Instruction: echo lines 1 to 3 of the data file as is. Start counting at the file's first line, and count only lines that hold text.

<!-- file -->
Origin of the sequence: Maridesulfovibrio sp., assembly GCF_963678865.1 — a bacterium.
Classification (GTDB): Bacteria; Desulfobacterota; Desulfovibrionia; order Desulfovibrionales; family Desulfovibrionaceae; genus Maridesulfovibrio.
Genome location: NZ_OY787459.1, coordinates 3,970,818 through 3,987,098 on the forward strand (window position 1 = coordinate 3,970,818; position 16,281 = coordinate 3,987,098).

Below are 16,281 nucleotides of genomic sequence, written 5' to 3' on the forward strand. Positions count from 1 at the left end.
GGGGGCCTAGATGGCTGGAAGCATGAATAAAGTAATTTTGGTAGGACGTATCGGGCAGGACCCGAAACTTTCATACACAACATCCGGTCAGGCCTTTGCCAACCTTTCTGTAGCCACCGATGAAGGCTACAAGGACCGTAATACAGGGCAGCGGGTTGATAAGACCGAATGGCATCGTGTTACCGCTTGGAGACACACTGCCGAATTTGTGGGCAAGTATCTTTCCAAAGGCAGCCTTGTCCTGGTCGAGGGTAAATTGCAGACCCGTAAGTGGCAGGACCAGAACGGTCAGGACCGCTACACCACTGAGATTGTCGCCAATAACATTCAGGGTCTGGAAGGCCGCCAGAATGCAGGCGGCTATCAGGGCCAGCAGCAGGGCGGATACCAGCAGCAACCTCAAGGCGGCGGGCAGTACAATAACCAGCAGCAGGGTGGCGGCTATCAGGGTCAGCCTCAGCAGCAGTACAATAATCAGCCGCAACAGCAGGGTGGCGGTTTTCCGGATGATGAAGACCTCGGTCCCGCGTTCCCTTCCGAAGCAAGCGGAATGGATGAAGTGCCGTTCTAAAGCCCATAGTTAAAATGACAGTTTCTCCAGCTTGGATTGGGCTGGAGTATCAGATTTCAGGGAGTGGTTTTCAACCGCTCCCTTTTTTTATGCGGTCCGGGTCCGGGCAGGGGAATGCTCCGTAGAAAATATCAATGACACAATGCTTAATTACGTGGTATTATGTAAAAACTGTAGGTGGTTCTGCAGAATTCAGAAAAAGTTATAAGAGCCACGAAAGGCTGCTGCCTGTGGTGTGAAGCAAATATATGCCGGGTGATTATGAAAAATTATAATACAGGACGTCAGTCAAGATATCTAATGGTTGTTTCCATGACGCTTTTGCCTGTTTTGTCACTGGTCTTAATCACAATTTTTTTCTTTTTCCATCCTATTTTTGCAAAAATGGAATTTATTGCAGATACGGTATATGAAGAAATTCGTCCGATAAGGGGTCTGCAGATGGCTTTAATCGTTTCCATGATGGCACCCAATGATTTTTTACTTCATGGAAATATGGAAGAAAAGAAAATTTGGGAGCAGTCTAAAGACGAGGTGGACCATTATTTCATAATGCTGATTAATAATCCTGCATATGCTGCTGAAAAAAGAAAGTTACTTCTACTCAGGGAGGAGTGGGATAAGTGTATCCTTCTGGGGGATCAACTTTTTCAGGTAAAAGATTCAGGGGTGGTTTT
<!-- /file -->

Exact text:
Origin of the sequence: Maridesulfovibrio sp., assembly GCF_963678865.1 — a bacterium.
Classification (GTDB): Bacteria; Desulfobacterota; Desulfovibrionia; order Desulfovibrionales; family Desulfovibrionaceae; genus Maridesulfovibrio.
Genome location: NZ_OY787459.1, coordinates 3,970,818 through 3,987,098 on the forward strand (window position 1 = coordinate 3,970,818; position 16,281 = coordinate 3,987,098).